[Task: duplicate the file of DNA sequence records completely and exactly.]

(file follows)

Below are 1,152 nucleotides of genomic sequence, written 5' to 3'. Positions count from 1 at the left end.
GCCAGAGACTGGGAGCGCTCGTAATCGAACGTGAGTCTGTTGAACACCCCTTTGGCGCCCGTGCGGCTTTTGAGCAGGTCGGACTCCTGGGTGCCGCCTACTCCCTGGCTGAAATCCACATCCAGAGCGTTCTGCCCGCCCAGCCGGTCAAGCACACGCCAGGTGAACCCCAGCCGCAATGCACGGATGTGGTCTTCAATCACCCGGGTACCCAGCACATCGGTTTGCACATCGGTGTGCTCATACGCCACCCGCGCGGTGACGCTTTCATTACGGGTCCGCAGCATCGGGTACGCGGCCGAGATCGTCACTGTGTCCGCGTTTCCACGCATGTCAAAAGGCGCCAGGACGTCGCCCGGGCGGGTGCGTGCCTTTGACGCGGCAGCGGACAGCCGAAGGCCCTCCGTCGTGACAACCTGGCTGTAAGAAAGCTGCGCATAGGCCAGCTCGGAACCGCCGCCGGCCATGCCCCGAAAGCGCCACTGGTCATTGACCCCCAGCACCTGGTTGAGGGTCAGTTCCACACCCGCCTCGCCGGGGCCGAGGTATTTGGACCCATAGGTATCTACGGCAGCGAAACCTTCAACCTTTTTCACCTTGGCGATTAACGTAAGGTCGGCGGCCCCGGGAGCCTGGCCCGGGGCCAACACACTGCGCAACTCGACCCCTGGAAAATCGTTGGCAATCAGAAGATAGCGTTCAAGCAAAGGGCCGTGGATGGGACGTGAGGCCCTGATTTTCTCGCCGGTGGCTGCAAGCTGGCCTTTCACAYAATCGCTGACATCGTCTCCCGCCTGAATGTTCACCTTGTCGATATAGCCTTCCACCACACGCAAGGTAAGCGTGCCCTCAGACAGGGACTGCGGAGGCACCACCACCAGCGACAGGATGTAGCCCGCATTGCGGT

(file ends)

Below are 1,152 nucleotides of genomic sequence, written 5' to 3'. Positions count from 1 at the left end.
GCCAGAGACTGGGAGCGCTCGTAATCGAACGTGAGTCTGTTGAACACCCCTTTGGCGCCCGTGCGGCTTTTGAGCAGGTCGGACTCCTGGGTGCCGCCTACTCCCTGGCTGAAATCCACATCCAGAGCGTTCTGCCCGCCCAGCCGGTCAAGCACACGCCAGGTGAACCCCAGCCGCAATGCACGGATGTGGTCTTCAATCACCCGGGTACCCAGCACATCGGTTTGCACATCGGTGTGCTCATACGCCACCCGCGCGGTGACGCTTTCATTACGGGTCCGCAGCATCGGGTACGCGGCCGAGATCGTCACTGTGTCCGCGTTTCCACGCATGTCAAAAGGCGCCAGGACGTCGCCCGGGCGGGTGCGTGCCTTTGACGCGGCAGCGGACAGCCGAAGGCCCTCCGTCGTGACAACCTGGCTGTAAGAAAGCTGCGCATAGGCCAGCTCGGAACCGCCGCCGGCCATGCCCCGAAAGCGCCACTGGTCATTGACCCCCAGCACCTGGTTGAGGGTCAGTTCCACACCCGCCTCGCCGGGGCCGAGGTATTTGGACCCATAGGTATCTACGGCAGCGAAACCTTCAACCTTTTTCACCTTGGCGATTAACGTAAGGTCGGCGGCCCCGGGAGCCTGGCCCGGGGCCAACACACTGCGCAACTCGACCCCTGGAAAATCGTTGGCAATCAGAAGATAGCGTTCAAGCAAAGGGCCGTGGATGGGACGTGAGGCCCTGATTTTCTCGCCGGTGGCTGCAAGCTGGCCTTTCACAYAATCGCTGACATCGTCTCCCGCCTGAATGTTCACCTTGTCGATATAGCCTTCCACCACACGCAAGGTAAGCGTGCCCTCAGACAGGGACTGCGGAGGCACCACCACCAGCGACAGGATGTAGCCCGCATTGCGGT